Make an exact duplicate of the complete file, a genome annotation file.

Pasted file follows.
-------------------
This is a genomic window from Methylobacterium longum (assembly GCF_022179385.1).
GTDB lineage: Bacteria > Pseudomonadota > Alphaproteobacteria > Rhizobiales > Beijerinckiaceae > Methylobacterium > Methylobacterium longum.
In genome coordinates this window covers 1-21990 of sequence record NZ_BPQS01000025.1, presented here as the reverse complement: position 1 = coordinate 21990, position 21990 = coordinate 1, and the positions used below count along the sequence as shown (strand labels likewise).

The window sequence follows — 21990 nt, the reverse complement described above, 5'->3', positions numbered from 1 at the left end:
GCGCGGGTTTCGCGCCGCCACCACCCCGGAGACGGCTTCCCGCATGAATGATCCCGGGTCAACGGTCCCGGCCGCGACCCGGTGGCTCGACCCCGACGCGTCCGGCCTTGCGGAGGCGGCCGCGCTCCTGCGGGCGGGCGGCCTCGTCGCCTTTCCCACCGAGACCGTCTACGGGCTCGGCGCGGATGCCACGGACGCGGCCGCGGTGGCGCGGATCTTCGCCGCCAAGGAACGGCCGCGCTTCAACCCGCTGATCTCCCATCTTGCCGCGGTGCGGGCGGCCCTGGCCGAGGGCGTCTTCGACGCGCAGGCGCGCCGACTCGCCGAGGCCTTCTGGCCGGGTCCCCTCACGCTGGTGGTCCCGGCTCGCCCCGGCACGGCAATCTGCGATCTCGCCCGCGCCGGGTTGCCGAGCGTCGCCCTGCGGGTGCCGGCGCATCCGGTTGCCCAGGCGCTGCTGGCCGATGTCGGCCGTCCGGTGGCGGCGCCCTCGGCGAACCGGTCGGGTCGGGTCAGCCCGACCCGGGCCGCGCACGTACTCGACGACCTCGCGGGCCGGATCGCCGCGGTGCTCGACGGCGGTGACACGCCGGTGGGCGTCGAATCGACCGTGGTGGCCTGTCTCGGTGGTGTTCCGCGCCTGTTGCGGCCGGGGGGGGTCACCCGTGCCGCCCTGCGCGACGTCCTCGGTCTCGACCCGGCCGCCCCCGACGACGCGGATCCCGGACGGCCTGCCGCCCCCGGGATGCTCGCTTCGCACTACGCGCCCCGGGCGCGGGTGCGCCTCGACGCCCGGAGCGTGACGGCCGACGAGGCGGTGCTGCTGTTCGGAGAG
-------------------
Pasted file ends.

This is a genomic window from Methylobacterium longum (assembly GCF_022179385.1).
GTDB lineage: Bacteria > Pseudomonadota > Alphaproteobacteria > Rhizobiales > Beijerinckiaceae > Methylobacterium > Methylobacterium longum.
In genome coordinates this window covers 1-21990 of sequence record NZ_BPQS01000025.1, presented here as the reverse complement: position 1 = coordinate 21990, position 21990 = coordinate 1, and the positions used below count along the sequence as shown (strand labels likewise).

The window sequence follows — 21990 nt, the reverse complement described above, 5'->3', positions numbered from 1 at the left end:
GCGCGGGTTTCGCGCCGCCACCACCCCGGAGACGGCTTCCCGCATGAATGATCCCGGGTCAACGGTCCCGGCCGCGACCCGGTGGCTCGACCCCGACGCGTCCGGCCTTGCGGAGGCGGCCGCGCTCCTGCGGGCGGGCGGCCTCGTCGCCTTTCCCACCGAGACCGTCTACGGGCTCGGCGCGGATGCCACGGACGCGGCCGCGGTGGCGCGGATCTTCGCCGCCAAGGAACGGCCGCGCTTCAACCCGCTGATCTCCCATCTTGCCGCGGTGCGGGCGGCCCTGGCCGAGGGCGTCTTCGACGCGCAGGCGCGCCGACTCGCCGAGGCCTTCTGGCCGGGTCCCCTCACGCTGGTGGTCCCGGCTCGCCCCGGCACGGCAATCTGCGATCTCGCCCGCGCCGGGTTGCCGAGCGTCGCCCTGCGGGTGCCGGCGCATCCGGTTGCCCAGGCGCTGCTGGCCGATGTCGGCCGTCCGGTGGCGGCGCCCTCGGCGAACCGGTCGGGTCGGGTCAGCCCGACCCGGGCCGCGCACGTACTCGACGACCTCGCGGGCCGGATCGCCGCGGTGCTCGACGGCGGTGACACGCCGGTGGGCGTCGAATCGACCGTGGTGGCCTGTCTCGGTGGTGTTCCGCGCCTGTTGCGGCCGGGGGGGGTCACCCGTGCCGCCCTGCGCGACGTCCTCGGTCTCGACCCGGCCGCCCCCGACGACGCGGATCCCGGACGGCCTGCCGCCCCCGGGATGCTCGCTTCGCACTACGCGCCCCGGGCGCGGGTGCGCCTCGACGCCCGGAGCGTGACGGCCGACGAGGCGGTGCTGCTGTTCGGAGAG